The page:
The Amogha Institute for Professional and Technical Education on Meerut Road describes its fee structure as “very low”, but for the father of one of its students, this proved beyond reach. Not paid his salary for April and with his daughter’s fees to be paid to the institute, 45-year-old Hridesh Kumar Sharma committed suicide. He was a MCD school attendant in east Delhi.
In the early hours of Tuesday, Sharma hanged himself from a ceiling fan in his house. His mother, wife and two children were asleep in the adjoining room. Salary delays in MCDs are routine, but this was one delay Sharma could not handle.
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Incidentally, he reached his breaking point barely days before the Delhi government released the first instalment of its yearly grant-in-aid to the MCDs. According to officials, Sharma would have received his dues in “two or three days”. His grief-stricken family has no strength to deal with such irony.
Sharma, the only earning member of the family, had a monthly salary of Rs 26,775. His daughter’s annual fee is Rs 65,000. Their monthly house rent, Rs 5,500, has not been paid for three months and the groceries have come on credit.
In the second year of BSc Nursing programme, his daughter, Priya, stopped going to college about a month ago because the family was trying to save money. The axe fell on money Priya spent on commuting from their house in GTB Enclave to her college in Ghaziabad. Also, her fees for the next session had to be paid in the next two weeks or she would not be allowed to take examinations. “My exams are starting on June 8. I am studying, but now that my father is gone, I don’t think I will be allowed to appear,” Priya said Thursday. Her brother, Ashu, is waiting for his Class X exam results.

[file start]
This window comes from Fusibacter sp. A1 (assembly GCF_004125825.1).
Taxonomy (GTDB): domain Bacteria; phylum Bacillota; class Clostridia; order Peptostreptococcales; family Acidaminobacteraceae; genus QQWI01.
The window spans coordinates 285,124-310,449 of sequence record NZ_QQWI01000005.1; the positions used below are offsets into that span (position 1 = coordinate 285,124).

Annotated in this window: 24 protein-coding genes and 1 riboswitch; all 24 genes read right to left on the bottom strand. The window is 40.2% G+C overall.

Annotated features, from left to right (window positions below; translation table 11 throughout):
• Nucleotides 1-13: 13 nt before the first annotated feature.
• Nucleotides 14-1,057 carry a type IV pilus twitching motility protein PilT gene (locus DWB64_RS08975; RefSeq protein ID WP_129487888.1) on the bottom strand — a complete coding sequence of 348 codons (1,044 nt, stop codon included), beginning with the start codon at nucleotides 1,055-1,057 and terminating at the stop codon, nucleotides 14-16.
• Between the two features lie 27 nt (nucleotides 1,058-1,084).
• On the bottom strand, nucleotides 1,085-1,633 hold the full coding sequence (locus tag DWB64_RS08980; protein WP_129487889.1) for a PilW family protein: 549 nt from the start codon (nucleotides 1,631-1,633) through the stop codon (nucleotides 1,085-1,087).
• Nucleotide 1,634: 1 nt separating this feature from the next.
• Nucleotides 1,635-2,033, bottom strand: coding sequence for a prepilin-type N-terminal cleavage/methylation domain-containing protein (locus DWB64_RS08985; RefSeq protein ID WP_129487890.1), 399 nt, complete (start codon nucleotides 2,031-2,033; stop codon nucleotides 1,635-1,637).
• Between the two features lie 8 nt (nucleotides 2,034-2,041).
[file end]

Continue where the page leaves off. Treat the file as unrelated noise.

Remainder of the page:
On Monday, Sharma took a two-hour stroll after dinner, played with his son and daughter and went to sleep around midnight. The family has one desert cooler and all five members slept in the same room.
Sharma’s wife, Savita, lamented she did not know the extent of his worries over their financial difficulties. “He woke up around 2.30 am and went to the adjoining room. I did not check on him because I did not know there was anything to worry about.” Savita found him hanging at 6 am Tuesday. “I could not move.” Savita said her husband had asked her to wake him up early so that he could go to a bank for a loan to pay Priya’s fees. “We have nothing. I don’t know who to turn to.”
Now, neighbours are pouring in to console the family. Amid talk of of how ‘government employee’ Sharma should have waited for salary, Priya snapped, “When salary comes after months, there are people to be paid back and my father was trying very hard.”